Education Charity Announces Partnership to Accelerate Learning for Overage Girls

This article was sponsored by the We Care Foundation

MONROVIA, Montserrado – The We Care Foundation, an NGO working in the education sector, has announced a list of new partnerships that are meant to improve the quality of learning in Liberia.

We Care Foundation’s executive director, T. Michael Weah, announced that the charity is poised to kick off full implementation of a Girls Accelerated Learning Initiative through a partnership with the Canadian Organization for Development.

According to the UNDP’s Human Development Index, Liberia as one of the most disadvantaged countries in the world, with a rank of 177 out of 188. The report indicates that almost all primary students in the country are too old for their grade. It says girls, in particular, are more vulnerable and at a greater risk of dropping out of school due to lack of self-esteem or because they are pulled into the labor market to financially support their family.

They are also at risk due to early pregnancy, early marriage, or repeated sexual harassment. Just 17.3 percent of adult women in Liberia have reached at least a secondary level of education.

Weah said the Girls Accelerated Learning Initiative supports over-age girl students to accelerate their learning to help them advance to an age-appropriate grade.

“We’re trying to work with them in such a way that they can be promoted once or twice a year,” he said.

“From our own assessment, we noticed that if this girl can read and do basic numeracy, you can push her as far as you can, because she’s going to do social studies, science, and other things in the elementary grades – it’s just reading.”

Weah disclosed that the Canadian Organization for Development is also partnering with his organization to introduce technology in the learning process by providing computer tablets to primary schools where students can access lessons.

“These computer tablets will be in two schools in Kakata. That’s where the program will be and there will be about to 48 to 60 tablets that will be in these classrooms,” he said.

He hopes that the program will be expanded into other schools in the future.

During the first year of the pilot program in 2018, Weah said 173 over-age girls in grades 1-6 were enrolled across five schools that were also in the Read Liberia program. Every specialized teacher in the program was assigned 10 overage girls in the after-school program to improve their reading, writing, and mathematics skills.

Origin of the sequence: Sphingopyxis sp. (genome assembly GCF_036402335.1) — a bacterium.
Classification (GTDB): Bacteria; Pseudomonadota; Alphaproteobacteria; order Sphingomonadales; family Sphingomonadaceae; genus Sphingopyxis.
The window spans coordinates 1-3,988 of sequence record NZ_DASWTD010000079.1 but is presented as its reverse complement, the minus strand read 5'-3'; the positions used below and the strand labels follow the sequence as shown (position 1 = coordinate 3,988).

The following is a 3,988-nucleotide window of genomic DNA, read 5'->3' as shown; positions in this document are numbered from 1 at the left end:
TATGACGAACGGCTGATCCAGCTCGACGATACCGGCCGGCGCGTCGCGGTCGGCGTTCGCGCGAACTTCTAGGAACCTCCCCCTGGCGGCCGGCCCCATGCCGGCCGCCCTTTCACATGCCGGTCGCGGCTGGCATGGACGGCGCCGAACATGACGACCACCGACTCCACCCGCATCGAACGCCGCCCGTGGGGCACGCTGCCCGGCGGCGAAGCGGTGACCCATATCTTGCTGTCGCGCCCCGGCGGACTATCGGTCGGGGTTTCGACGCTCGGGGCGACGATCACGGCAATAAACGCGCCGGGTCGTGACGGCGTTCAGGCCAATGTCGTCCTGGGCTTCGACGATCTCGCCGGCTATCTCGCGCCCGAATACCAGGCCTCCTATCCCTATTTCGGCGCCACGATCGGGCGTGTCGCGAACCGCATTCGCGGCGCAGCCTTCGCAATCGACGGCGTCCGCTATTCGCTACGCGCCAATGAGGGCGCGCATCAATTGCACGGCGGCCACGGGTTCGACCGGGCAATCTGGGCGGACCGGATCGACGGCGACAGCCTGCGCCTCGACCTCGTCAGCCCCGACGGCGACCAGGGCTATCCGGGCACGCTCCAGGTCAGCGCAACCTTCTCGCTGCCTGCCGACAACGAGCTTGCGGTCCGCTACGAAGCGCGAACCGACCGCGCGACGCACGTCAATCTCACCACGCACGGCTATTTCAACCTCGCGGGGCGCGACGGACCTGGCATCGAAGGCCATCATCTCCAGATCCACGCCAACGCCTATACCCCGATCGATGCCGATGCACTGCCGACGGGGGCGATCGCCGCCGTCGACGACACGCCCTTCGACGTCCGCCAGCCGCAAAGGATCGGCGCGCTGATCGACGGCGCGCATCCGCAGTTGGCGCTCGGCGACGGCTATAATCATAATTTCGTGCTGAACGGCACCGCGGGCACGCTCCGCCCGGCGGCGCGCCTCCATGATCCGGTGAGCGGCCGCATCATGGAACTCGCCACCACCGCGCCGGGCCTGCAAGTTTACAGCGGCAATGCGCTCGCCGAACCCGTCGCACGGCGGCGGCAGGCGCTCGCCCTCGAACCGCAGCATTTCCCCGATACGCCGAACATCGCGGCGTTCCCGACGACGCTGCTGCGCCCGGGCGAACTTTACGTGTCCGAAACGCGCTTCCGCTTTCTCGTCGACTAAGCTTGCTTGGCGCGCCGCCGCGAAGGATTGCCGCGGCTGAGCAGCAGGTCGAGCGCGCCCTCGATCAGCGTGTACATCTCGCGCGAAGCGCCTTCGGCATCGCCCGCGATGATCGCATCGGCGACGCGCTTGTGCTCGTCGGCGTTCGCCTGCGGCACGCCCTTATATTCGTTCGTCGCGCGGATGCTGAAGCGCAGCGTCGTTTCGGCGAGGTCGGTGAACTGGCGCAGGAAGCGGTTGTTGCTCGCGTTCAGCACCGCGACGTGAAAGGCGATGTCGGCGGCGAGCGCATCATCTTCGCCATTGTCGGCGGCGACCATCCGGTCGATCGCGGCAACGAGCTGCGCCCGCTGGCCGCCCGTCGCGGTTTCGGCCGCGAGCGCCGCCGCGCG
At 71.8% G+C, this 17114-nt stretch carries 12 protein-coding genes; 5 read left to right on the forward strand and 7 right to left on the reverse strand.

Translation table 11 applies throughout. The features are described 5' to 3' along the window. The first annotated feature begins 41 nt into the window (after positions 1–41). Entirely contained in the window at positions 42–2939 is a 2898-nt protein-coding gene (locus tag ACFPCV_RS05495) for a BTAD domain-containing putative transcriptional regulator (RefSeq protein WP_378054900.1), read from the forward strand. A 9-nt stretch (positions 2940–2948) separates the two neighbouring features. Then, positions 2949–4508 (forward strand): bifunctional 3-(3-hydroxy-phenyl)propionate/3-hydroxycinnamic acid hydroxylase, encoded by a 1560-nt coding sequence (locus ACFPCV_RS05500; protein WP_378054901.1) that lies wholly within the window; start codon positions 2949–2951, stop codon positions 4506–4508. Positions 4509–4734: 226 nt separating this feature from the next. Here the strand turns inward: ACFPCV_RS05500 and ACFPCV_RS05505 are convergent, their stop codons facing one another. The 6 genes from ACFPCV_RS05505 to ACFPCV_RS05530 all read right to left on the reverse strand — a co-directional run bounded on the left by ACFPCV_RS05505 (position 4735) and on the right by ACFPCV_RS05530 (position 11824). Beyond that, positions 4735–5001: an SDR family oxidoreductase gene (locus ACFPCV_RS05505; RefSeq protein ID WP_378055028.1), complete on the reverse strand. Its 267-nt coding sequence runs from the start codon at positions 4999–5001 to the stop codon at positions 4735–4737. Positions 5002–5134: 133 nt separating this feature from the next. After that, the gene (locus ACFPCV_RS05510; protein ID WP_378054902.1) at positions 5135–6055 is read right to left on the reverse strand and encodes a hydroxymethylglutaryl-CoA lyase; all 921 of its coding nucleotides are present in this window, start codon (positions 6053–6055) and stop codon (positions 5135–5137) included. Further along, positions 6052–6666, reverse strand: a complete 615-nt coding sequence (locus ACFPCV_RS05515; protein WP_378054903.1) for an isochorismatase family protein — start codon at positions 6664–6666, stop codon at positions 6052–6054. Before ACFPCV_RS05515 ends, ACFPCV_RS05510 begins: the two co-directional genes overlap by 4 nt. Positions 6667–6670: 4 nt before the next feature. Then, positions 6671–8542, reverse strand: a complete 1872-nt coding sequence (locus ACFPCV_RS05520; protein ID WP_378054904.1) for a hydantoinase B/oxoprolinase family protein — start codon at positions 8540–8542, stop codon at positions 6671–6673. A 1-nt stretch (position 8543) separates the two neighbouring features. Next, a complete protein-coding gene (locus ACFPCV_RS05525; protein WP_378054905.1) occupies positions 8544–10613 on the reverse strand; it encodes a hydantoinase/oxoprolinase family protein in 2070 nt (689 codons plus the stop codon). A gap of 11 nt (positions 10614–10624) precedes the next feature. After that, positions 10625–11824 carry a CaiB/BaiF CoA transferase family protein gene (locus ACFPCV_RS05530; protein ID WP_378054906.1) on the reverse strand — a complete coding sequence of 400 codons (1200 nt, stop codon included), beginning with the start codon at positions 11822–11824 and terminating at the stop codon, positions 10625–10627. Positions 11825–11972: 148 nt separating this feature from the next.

During the second year in 2019, Weah said the program was expanded to 25 schools, with increased results in terms of academic performance. During the ensuing school year, the program will enroll an additional 375 girls in about 25 schools in Bomi, Margibi, Grand Bassa, and Montserrado.

For the past five years, We Care Foundation has also partnered with the Friends of Liberia to implement the Family Learning Initiative, a 30-week home literacy program meant to train parents to provide home education for their young out of school children.

In the slum communities of Caldwell, Duazon, and West Point, home visitors through the program train parents in basic teaching skills, while the parents in turn teach their own children how to read, write, and identify shapes and colors. The HIPPY curriculum, which the program uses, prepares children in the three-year program to be ready for first grade in regular school at age six to compete with others who are currently enrolled in pre-primary schools.

Weah said the Open Society Initiative of West Africa was funding the expansion of the program to include a nurturing care component for children that will be enrolled in the program in Paynesville’s Neezoe community.

With its new component, he said the program’s package will now go beyond education to include the child’s wellbeing, health, and other social amenities.

“The home visitors are part of it but we’re also in partnership with other organizations like Public Health Initiative Liberia,” he said.

According to him, the initiative is an evidence-based approach program and will be used to collect data that will inform policies on how the program can be expanded and improved.

These different programs according to him are meant to improve the outcome of learning in the country.

This article was sponsored by the We Care Foundation. Featured photo by Gbatemah Senah

Gbatemah Senah

Senah is a graduate of the University of Liberia and a recipient of the Jonathan P. Hicks Scholarship for Mass Communications. Between 2017 and 2019, he won six excellent reporting awards from the Press Union of Liberia. They include a three-time Land Rights Reporter of the Year, one time Women's Rights Reporter of the Year, Legislative Reporter of the Year, and Human Rights Reporter of the Year.

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